The Ford 5-AT Tri-Motor (below) includes aluminum, iron, cooper, and metal alloys as well as leather, fabrics, plastics, glass, rubbers, insulation and internal airplane components. Its wingspan is 77-feet, 10-inches; it is 49-feet, 10-inches tall; and has a gross weight of 12,650-pounds.

How Do Museums Hang Airplanes?
from primeportal.net

The Pitts S-1S Special biplane is made of steel and fabric covering and has an upper wingspan of 17-feet, 4-inches, a length of 15-feet, 6-inches; a height of 5-feet, 6-inches and a gross weight of 1,100-pounds.

How Do Museums Hang Airplanes?
from Skytamer.com

Hanging Model Airplanes

Items necessary for hanging a model airplane include:

✓ Wire Coat Hangar
✓ Pliers capable of cutting wire
✓ Wire
✓ Eyelets or Loopholes

A brief instruction: Insert eyelets onto solid parts of the plane, thread wire through the loops, and attach the wires to the appropriate hook that can be attached to the ceiling.

If you would like to preserve the integrity of your walls and display a more clean, elegant presentation, a rail-system is a wise choice.
Shades Picture Hanging Systems has STAS hanging hardware that can be used to hang airplanes. The system includes ceiling hooks that can be used on suspended ceilings, perlon loop cord or steel loop cable, Smartspring, Zipper hooks or zipper pro security hooks to hang the object from the drop ceiling hook.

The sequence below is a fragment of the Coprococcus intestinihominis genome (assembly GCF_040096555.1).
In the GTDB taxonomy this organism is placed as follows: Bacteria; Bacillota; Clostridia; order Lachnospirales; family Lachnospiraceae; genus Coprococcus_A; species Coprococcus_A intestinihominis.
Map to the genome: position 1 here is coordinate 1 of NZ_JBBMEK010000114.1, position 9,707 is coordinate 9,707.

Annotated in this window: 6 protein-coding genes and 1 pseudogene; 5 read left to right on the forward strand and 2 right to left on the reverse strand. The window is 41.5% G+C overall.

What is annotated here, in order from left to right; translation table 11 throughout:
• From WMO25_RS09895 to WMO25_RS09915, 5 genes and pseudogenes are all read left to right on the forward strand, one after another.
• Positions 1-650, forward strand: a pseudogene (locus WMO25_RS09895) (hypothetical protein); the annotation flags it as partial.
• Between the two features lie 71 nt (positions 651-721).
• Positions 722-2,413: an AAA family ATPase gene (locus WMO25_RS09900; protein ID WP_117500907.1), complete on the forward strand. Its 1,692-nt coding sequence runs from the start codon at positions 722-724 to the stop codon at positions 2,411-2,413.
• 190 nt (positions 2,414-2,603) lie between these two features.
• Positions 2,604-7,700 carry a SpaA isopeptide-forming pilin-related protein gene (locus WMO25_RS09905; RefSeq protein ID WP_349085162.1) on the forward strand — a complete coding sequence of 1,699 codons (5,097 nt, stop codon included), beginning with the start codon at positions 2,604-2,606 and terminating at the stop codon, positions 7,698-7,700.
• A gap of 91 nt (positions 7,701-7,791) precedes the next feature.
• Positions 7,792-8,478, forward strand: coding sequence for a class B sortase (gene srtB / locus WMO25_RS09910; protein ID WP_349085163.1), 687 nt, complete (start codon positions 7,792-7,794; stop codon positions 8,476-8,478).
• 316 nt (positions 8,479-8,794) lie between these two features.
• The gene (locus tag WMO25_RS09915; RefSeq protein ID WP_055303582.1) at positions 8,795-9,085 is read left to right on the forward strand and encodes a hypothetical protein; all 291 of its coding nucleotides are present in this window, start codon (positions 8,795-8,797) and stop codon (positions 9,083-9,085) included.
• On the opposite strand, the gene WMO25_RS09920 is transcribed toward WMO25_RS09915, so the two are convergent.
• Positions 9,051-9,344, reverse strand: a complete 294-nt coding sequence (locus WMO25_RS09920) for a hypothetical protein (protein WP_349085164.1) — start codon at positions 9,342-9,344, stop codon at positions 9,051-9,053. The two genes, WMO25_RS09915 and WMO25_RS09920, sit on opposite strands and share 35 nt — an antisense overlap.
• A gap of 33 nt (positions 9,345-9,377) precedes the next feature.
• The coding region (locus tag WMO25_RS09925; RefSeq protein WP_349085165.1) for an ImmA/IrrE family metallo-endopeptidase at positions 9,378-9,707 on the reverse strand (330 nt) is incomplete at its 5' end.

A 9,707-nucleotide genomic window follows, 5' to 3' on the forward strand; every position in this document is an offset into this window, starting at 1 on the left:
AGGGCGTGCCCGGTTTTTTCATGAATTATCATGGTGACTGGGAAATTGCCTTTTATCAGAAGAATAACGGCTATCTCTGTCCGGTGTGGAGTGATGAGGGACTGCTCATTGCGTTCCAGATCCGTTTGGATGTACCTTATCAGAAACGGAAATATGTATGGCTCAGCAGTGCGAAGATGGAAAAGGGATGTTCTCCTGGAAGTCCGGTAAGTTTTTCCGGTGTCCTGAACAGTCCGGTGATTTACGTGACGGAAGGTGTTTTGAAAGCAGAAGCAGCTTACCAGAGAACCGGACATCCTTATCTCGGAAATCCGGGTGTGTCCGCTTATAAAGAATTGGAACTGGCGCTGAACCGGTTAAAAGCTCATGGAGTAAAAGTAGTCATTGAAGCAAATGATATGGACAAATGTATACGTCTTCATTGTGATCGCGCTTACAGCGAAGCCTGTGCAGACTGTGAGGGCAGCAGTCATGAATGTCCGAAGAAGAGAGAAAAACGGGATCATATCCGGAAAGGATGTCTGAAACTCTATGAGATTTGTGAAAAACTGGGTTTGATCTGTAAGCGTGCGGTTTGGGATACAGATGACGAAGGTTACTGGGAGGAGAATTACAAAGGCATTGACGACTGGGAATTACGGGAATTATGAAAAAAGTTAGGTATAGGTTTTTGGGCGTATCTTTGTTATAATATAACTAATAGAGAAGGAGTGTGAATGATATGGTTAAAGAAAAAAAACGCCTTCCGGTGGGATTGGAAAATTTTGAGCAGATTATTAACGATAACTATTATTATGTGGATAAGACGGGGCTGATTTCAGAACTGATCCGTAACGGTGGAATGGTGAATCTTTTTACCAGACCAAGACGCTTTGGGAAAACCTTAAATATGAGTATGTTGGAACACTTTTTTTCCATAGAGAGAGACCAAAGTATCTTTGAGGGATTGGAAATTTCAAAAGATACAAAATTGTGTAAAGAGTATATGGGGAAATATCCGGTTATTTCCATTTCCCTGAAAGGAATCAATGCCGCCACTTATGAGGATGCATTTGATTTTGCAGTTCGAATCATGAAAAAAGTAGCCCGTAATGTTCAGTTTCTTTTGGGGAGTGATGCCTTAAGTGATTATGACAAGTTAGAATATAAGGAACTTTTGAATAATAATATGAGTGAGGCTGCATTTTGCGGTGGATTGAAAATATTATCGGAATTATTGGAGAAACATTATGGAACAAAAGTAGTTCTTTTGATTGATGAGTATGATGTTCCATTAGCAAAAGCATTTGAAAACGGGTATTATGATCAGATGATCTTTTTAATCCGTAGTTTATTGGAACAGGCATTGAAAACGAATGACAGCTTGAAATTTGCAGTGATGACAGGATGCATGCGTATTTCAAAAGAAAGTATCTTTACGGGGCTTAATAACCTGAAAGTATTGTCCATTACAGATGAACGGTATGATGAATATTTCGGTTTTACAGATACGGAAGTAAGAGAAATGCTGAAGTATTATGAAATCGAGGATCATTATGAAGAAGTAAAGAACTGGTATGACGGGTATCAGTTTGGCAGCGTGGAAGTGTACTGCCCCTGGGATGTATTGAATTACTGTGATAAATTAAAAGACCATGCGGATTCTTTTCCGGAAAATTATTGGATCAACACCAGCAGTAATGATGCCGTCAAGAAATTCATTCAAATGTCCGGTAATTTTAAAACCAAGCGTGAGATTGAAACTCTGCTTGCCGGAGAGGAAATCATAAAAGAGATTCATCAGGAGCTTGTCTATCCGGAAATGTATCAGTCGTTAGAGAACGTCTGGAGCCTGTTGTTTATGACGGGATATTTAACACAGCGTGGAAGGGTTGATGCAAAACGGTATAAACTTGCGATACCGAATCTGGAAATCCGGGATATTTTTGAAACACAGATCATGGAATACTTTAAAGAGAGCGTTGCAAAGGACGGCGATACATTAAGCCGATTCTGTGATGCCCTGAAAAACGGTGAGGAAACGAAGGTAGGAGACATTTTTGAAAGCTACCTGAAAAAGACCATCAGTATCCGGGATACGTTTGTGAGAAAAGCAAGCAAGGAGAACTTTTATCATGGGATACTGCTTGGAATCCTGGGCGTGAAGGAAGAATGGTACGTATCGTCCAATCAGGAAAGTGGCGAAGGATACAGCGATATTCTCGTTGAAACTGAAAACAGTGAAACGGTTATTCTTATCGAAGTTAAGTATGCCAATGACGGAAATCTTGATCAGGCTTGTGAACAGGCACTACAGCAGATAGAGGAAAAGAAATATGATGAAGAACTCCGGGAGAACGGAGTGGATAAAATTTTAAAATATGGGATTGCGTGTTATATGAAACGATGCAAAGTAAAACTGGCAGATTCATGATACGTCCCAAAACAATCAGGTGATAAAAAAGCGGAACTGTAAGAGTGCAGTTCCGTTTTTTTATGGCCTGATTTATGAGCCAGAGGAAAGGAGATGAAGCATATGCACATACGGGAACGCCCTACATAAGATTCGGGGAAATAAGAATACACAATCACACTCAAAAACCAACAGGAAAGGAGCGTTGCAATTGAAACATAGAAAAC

Shades STAS Cliprail Max Kit permits an installation that is flush against the ceiling. The kit includes a rail that is 59-1/16-inches long, two 59-inch Cobra Perlon Cords, two Smartspring® picture frame hangs, one combicap, one rail connector and installation hardware. Just add more hooks and wire to accommodate heavier objects.

If you are a member of a family who includes someone who likes to construct model airplanes and display them, then you may want to consider hanging them from the ceiling. The task is not difficult!

Rail-system Method

A hanging system kit offers total ease and preservation of your walls. These all-in-one kits are perfect for hanging airplanes. Shades offers STAS-brand kits that can be used to hang model airplanes. They include:

STAS Dropping Ceiling Hook with Loop Perlon Cord and Zipper Hook.
STAS Drop Ceiling Hook, Loop Perlon Cord, and Zipper Pro Security Hook.